The best books on giant space rocks that threaten Earth

Gordon L. Dillow Author Of Fire in the Sky: Cosmic Collisions, Killer Asteroids, and the Race to Defend Earth
By Gordon L. Dillow

The Books I Picked & Why

Near-Earth Objects: Finding Them Before They Find Us

By Donald K. Yeomans

Near-Earth Objects: Finding Them Before They Find Us

Why this book?

The subtitle of this book says it all. As a planetary scientist for NASA’s Jet Propulsion Laboratory, Yeomans’ job was to plot the courses of known and newly-discovered NEOs – that is, asteroids and comets that in space terms come close to Earth’s orbit – and determine if and when they might be on a collision course with our planet. With more than 25,000 known NEOs orbiting around up there, it’s not an easy task. But Yeomans makes the crucial point: it’s not the space rocks we know about that pose the biggest threat, but rather the thousands and thousands of large near-Earth asteroids we don’t know about that are the greatest danger. It’s not like the movie Armageddon; it would take years to develop a space mission to deflect or destroy an incoming asteroid, so it’s crucial that we find and track them – as Yeomans says, before they find us.


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Asteroid Hunters

By Carrie Nugent

Asteroid Hunters

Why this book?

This book is about asteroid hunters, written by an asteroid hunter – and she clearly loves her work. Nugent is an assistant professor of computational physics and planetary science at Olin College and worked on NASA’s Near-Earth Object Wide-field Infrared Survey Explorer (NEOWISE), which discovered hundreds of Potential Hazardous Objects – asteroids and comets – that could someday threaten Earth. You don’t have to be a scientist to enjoy this book. Nugent patiently walks us through the process of finding and tracking potentially dangerous space rocks with skill and passion for her subject.


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Asteroids: A History

By Curtis Peebles

Asteroids: A History

Why this book?

This book is an entertaining look at the history of mankind’s knowledge about asteroids, which began in 1801 with the discovery of the 600-mile wide asteroid Ceres. Today more than half a million asteroids in our Solar System have been identified, while billions more (mostly small ones) are still waiting to be discovered. The vast majority pose no threat to Earth, but they are fascinating anyway. There are asteroids shaped like giant dog bones, asteroids that resemble human skulls, asteroids that have smaller asteroids orbiting around them as they orbit around the sun. Peebles’ book tells you everything you need to know about these space rocks – and more things that you’ll want to know. A thoroughly enjoyable book.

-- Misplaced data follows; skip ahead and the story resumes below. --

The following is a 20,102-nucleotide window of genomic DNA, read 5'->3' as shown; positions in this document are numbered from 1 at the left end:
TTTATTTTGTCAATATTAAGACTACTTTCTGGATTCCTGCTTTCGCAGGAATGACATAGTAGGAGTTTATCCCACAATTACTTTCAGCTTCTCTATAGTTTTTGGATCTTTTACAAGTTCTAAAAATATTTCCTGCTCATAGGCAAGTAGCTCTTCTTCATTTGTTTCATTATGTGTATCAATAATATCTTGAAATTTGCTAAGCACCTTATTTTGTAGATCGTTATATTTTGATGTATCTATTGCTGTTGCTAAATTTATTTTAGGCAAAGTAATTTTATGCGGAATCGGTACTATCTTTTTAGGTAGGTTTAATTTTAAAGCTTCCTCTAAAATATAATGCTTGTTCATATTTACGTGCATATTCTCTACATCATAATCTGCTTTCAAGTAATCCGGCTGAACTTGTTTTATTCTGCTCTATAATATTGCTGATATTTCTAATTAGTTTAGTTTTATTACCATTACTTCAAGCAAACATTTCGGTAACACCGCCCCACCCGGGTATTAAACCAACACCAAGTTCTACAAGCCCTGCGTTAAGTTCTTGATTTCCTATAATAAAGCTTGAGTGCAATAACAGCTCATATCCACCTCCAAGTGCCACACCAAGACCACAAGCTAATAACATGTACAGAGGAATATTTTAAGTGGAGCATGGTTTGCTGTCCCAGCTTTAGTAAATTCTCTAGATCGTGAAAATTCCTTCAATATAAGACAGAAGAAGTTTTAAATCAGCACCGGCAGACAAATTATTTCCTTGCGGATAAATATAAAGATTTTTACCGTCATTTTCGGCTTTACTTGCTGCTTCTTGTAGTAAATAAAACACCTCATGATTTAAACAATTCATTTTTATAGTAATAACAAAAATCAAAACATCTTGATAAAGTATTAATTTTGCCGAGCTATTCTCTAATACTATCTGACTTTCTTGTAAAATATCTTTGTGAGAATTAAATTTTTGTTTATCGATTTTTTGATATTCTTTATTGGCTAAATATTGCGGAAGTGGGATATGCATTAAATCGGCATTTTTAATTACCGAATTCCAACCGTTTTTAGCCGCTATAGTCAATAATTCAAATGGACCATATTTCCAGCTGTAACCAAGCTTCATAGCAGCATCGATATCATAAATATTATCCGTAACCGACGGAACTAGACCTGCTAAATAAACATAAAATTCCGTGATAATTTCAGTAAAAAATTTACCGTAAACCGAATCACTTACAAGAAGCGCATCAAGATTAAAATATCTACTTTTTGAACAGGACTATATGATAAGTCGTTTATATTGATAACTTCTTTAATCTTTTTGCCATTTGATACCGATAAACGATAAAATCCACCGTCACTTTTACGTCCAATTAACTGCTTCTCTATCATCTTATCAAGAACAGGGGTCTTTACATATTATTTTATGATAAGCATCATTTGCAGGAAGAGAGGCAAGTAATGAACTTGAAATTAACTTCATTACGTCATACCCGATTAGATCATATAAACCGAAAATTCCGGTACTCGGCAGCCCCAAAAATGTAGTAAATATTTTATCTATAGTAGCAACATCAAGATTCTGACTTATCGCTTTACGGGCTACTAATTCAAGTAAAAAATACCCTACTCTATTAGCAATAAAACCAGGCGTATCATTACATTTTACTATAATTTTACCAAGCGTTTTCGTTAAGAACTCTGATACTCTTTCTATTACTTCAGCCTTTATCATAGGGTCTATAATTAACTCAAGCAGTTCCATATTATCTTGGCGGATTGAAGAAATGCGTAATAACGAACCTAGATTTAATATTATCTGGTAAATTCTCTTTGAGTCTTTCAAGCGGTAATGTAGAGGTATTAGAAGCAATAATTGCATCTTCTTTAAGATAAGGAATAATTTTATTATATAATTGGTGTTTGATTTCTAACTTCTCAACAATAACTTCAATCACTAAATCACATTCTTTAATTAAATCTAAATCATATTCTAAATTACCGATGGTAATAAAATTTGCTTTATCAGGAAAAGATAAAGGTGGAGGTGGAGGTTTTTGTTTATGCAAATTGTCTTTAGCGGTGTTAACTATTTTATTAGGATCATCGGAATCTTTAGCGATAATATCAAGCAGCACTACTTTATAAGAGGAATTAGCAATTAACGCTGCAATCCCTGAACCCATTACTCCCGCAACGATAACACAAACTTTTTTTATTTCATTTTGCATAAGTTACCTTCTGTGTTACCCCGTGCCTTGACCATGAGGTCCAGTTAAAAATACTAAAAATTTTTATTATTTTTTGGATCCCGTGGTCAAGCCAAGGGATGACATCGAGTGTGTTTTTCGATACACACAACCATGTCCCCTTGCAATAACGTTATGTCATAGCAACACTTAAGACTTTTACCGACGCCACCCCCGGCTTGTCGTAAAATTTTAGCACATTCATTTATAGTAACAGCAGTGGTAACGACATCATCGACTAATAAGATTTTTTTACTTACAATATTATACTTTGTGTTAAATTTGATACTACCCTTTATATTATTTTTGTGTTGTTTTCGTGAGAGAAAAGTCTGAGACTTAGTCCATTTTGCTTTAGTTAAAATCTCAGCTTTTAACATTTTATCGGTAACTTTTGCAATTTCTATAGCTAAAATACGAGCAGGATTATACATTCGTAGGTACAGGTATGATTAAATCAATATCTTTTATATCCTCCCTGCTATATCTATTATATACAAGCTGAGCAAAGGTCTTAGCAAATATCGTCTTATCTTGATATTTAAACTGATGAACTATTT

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Impact Jupiter: The Crash of Comet Shoemaker-Levy 9

By David H. Levy

Impact Jupiter: The Crash of Comet Shoemaker-Levy 9

Why this book?

This book is the story of the biggest collision of space objects mankind has ever seen – literally – told by the man who saw it coming. In 1993 Levy was working with astronomers Carolyn and Eugene Shoemaker at a mountain-top observatory in California when they spotted a comet that had been captured by Jupiter’s enormous gravity and sucked into orbit around the Solar System’s biggest planet. Levy and the Shoemakers predicted that pieces of the comet would soon strike Jupiter’s surface with almost unimaginable force – which prompted skepticism among some astronomers. But sure enough, in 1994 the comet fragments hit Jupiter’s surface with the collective force of a 50 million megaton bomb – thousands of times the energy of all the nuclear weapons on Earth. The event made us realize that if it could happen to Jupiter, it could happen to Earth – and that we’d better take the space rock threat seriously. It’s a dramatic story, and well told.


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Mining the Sky: Untold Riches From the Asteroids, Comets and Planets

By John S. Lewis

Mining the Sky: Untold Riches From the Asteroids, Comets and Planets

Why this book?

This book is about the positive side of Near-Earth Objects – that is, they can benefit mankind as well as threaten it. Lewis explains how asteroids are chock full of valuable minerals – iron, nickel, platinum, iridium, and so on – that are either rare or difficult and messy to extract on Earth. Lewis persuasively argues that it’s not just possible but almost inevitable that Earthlings will eventually start extracting those space rock riches -- not so much to bring them back to Earth but to use them for manufacturing industries in space, thus sparing our planet from much of the pollution that threatens our world. It’s not just futuristic day-dreaming; already private companies are spending big money to develop space-mining technologies. The bottom line of this fascinating book is that there’s gold in them thar hills – or rather, in them thar far reaches of space. And sooner than you think, we’ll be out there looking for it.     


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